New York and up to 25 other states are moving toward changing the way they grant licenses to teachers, de-emphasizing tests and written essays in favor of a more demanding approach that requires aspiring teachers to prove themselves through lesson plans, homework assignments, and videotaped instruction sessions. (via NY Times)

Does Impulsiveness Give Boys Math Edge?
A new study suggests boys’ impulsive approach to math problems in the classroom may help them get ahead of girls in the long-run. The research claims girls may tend to favor a slow and accurate approach — often computing the answer by counting — while boys may take a faster, but more error-prone tack, calling out the answer from memory. (via Live Science)

Burned-Out Nurses Linked to More Infections in Patients
For every extra patient added to a nurse’s workload, there was roughly one additional hospital-acquired infection logged per 1,000 patients, according to a new study from the University of Pennsylvania School of Nursing. (via NBC News)

Psychological Abuse: More Common and Equally Devastating as Other Child Maltreatment
A new study suggests psychological abuse — possibly one of the most common forms of child abuse — may be just as devastating as other forms of child abuse. Psychological maltreatment can include terrorizing, belittling, or neglecting a child, the study’s authors say. (via TIME)

Mysterious Nodding Disease Afflicts Young Ugandans
More than 300 young Ugandans have died as a result of nodding syndrome, a mysterious illness that stunts children’s growth and destroys their cognition, rendering them unable to perform small tasks. Uganda officials say some 3,000 children in the East African country suffer from the affliction. (via Associated Press)

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Parents Daily News Roundup

Tuesday, July 17th, 2012

Goody Blog Daily News Roundup

Assault: Children With Disabilities Are More Likely to Be Victims of Violence, Analysis Shows
Children with disabilities are almost four times more likely to be victims of violence than other children, according to a new report commissioned by the World Health Organization. The report, published in The Lancet on Thursday, found that disabled children were 3.6 times more likely to be physically assaulted and 2.9 times more likely to be sexually assaulted. (via NY Times)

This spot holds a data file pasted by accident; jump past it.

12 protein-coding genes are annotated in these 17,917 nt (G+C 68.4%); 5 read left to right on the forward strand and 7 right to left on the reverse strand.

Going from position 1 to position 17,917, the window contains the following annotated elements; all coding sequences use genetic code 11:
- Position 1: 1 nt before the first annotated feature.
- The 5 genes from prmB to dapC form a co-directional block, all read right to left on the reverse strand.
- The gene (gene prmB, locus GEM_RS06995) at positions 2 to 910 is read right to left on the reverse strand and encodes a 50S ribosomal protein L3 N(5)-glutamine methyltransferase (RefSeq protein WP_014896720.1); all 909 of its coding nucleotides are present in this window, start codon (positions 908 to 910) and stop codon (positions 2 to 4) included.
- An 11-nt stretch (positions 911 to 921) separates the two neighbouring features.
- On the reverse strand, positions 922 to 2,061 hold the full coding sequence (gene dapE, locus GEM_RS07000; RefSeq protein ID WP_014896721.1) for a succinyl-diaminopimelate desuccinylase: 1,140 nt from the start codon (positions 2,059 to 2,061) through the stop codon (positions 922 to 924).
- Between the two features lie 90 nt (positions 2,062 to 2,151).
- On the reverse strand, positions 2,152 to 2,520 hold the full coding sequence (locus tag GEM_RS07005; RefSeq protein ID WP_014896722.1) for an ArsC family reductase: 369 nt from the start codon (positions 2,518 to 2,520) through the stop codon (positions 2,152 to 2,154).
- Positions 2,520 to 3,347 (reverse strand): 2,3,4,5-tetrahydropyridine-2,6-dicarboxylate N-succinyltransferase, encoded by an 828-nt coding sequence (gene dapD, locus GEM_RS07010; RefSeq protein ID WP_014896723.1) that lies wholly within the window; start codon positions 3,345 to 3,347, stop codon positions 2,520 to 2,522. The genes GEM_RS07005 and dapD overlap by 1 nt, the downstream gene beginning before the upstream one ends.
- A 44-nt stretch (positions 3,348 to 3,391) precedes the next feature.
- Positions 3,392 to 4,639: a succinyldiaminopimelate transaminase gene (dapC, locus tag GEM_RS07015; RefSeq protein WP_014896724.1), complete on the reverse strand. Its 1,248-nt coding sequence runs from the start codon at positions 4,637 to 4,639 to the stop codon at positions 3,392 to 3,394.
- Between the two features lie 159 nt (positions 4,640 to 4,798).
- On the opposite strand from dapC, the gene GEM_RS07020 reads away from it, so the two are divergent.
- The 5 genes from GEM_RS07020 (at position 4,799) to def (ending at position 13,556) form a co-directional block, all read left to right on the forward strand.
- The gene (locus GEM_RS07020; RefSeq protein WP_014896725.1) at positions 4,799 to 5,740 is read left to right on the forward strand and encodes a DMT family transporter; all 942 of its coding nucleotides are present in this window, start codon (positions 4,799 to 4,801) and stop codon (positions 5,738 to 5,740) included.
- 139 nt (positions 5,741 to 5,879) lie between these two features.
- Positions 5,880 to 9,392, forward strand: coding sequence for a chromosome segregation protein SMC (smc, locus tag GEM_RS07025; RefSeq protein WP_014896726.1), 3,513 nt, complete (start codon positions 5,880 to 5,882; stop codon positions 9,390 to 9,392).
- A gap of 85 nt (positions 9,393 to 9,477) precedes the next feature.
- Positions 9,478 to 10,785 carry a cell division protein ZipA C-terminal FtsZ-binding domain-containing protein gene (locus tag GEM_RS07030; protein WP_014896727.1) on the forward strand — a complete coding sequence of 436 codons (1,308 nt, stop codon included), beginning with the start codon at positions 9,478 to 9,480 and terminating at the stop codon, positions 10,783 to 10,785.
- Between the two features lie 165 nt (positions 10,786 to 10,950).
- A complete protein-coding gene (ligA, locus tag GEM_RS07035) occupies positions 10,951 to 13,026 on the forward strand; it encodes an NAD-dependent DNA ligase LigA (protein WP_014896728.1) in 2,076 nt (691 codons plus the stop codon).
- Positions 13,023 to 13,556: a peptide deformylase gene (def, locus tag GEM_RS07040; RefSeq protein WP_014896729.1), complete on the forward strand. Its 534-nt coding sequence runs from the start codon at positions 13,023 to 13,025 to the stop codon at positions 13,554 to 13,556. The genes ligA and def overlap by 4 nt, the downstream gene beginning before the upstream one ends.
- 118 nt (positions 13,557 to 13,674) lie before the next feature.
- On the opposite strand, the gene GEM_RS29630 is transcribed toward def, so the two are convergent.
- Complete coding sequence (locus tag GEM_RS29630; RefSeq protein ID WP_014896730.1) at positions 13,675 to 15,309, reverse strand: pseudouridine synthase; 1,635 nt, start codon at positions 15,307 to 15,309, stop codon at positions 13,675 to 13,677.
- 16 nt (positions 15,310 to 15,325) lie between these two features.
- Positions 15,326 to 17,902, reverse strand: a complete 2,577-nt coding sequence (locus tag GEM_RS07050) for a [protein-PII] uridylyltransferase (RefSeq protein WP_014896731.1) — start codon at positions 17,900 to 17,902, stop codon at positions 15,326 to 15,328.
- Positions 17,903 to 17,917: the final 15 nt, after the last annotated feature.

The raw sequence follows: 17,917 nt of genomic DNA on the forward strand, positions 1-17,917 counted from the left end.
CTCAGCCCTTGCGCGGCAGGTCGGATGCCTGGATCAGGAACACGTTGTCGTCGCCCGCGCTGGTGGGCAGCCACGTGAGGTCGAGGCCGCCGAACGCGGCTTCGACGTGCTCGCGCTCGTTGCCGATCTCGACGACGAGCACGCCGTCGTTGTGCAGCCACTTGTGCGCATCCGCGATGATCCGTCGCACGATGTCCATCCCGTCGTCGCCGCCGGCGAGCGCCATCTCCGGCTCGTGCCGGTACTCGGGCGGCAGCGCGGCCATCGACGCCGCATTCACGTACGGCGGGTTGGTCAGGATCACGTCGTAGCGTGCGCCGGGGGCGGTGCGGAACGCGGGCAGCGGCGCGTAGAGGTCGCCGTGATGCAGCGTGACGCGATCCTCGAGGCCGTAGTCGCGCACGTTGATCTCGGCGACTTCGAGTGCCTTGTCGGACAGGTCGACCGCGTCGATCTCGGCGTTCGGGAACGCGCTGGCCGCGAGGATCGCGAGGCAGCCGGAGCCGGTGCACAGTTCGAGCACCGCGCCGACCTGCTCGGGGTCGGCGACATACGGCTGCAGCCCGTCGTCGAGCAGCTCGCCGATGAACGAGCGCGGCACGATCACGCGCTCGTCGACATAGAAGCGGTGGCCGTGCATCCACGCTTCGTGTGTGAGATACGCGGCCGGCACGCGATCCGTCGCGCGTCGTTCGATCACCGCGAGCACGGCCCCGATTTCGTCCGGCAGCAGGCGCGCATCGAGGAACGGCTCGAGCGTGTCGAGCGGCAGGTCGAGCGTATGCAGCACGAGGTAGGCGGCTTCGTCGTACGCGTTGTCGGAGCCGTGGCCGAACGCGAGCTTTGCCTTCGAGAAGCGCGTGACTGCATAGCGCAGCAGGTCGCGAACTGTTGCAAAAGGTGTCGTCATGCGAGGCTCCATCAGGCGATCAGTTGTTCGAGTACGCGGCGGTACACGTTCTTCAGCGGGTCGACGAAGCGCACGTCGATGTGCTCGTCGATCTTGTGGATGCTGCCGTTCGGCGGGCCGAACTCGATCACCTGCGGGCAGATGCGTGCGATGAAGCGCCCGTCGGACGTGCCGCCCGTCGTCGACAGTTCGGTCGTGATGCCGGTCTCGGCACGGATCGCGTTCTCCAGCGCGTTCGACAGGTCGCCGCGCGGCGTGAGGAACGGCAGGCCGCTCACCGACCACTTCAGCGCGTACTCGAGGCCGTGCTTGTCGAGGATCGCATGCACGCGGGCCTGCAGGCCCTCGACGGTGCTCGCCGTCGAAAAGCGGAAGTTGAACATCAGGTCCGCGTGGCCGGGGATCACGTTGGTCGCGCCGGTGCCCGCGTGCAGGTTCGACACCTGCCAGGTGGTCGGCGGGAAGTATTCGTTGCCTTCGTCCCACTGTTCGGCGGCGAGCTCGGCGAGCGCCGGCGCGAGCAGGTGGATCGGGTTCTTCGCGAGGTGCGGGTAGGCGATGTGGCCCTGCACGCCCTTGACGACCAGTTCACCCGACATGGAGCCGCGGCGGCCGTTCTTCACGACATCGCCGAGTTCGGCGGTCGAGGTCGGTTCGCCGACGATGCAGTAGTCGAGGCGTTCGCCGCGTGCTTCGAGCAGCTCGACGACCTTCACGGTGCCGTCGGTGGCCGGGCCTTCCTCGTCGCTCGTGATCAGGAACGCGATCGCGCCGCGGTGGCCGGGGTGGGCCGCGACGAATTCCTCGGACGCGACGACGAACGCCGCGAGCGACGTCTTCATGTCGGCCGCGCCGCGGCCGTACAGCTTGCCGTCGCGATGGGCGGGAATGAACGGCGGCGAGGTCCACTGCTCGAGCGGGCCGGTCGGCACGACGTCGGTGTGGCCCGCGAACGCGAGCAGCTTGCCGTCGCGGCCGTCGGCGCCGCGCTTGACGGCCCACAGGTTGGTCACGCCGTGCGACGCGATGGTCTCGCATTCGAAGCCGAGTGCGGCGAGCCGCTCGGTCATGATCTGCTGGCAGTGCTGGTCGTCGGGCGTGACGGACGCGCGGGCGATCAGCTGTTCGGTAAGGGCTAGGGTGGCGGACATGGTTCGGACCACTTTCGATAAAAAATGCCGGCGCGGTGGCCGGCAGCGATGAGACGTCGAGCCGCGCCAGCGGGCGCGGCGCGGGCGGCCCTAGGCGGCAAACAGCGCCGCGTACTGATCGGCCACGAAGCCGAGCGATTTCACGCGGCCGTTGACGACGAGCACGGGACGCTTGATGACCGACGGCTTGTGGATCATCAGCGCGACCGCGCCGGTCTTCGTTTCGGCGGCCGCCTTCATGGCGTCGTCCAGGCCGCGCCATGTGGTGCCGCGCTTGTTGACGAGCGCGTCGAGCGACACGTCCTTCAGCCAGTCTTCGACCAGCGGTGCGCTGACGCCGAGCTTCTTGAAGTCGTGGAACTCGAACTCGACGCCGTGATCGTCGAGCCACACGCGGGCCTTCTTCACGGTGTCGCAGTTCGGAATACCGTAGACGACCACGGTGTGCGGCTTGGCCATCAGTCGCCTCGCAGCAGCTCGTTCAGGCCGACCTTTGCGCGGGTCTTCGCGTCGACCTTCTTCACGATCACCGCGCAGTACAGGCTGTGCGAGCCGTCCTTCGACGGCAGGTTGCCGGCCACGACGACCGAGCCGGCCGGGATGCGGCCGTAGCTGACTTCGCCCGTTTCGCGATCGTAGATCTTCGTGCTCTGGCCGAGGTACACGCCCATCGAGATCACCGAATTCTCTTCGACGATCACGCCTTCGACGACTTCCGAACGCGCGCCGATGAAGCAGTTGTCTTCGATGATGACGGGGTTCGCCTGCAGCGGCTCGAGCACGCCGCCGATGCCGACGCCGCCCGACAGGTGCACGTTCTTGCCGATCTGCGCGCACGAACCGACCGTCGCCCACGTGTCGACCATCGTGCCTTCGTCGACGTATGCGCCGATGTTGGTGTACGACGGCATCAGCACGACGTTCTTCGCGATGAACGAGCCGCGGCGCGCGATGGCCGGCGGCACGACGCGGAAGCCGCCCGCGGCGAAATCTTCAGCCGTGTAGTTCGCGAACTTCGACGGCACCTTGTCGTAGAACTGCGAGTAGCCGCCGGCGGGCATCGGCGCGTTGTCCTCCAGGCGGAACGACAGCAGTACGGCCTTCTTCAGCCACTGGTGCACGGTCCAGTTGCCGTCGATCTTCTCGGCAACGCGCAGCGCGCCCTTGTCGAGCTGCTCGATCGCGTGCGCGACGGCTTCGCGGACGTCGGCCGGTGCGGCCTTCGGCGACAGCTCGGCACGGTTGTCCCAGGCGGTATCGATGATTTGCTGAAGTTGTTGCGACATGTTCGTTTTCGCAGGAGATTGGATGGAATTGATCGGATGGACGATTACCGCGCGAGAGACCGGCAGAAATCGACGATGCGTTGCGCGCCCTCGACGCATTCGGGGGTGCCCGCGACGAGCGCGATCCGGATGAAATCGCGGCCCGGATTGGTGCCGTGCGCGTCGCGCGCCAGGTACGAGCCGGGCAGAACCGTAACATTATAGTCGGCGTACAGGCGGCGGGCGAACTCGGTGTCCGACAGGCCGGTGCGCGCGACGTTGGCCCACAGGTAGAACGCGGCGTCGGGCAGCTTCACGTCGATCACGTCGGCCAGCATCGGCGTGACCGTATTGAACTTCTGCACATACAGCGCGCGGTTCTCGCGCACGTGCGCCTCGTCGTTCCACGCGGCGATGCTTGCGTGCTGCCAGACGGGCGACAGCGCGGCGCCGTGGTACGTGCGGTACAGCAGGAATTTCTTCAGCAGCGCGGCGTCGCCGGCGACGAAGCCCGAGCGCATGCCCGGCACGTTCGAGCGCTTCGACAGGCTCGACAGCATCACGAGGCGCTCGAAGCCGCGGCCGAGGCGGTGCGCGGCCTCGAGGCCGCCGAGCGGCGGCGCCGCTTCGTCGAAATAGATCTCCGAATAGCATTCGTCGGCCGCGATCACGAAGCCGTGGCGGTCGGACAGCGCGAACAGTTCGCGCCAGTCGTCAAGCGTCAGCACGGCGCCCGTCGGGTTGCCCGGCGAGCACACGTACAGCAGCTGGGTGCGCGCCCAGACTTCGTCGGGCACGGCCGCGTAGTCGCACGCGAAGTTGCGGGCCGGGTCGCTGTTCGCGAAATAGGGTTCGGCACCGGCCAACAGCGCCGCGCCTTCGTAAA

Girls as Young as 6 Want to be ‘Sexy,’ Study Says
Most girls as young as 6 are already beginning to think of themselves as sex objects, according to a new study of elementary school-age kids in the Midwest. The study, published online July 6 in the journal Sex Roles, also identified factors that protect girls from objectifying themselves. (via MSNBC)

Women Beat Men on IQ Tests For First Time
New research is providing an answer to the age-old, delicate question: who is smarter, men or women? A new study has come down on the feminine side of that argument, finding that women now score higher on IQ tests than men. (via ABC News)

Tooth Fillings Made With BPA Tied to Behavior Issues
Kids who get dental fillings made using BPA are more likely to have behavior and emotional problems a few years later, according to a new study. (via Fox News)

Cord Blood Stem Cells Restore Toddler’s Hearing
Madeleine, 2, became the first child to undergo an experimental hearing loss treatment through an FDA-approved trial at Memorial Hermann-Texas Medical Center that infused stem cells from her own banked cord blood into her damaged inner ear. Within the last six months, Connor says she’s seen a dramatic improvement in Madeleine’s ability to hear. (via Yahoo!)

Study Links Child Abuse to Home Foreclosures
Researchers found just under a 1 percent increase in the number of general physical abuse cases reported at 38 pediatric hospitals every year between 2000 and 2009 and a more than 3 percent rise in the number of traumatic brain injuries seen in babies. (via MSNBC)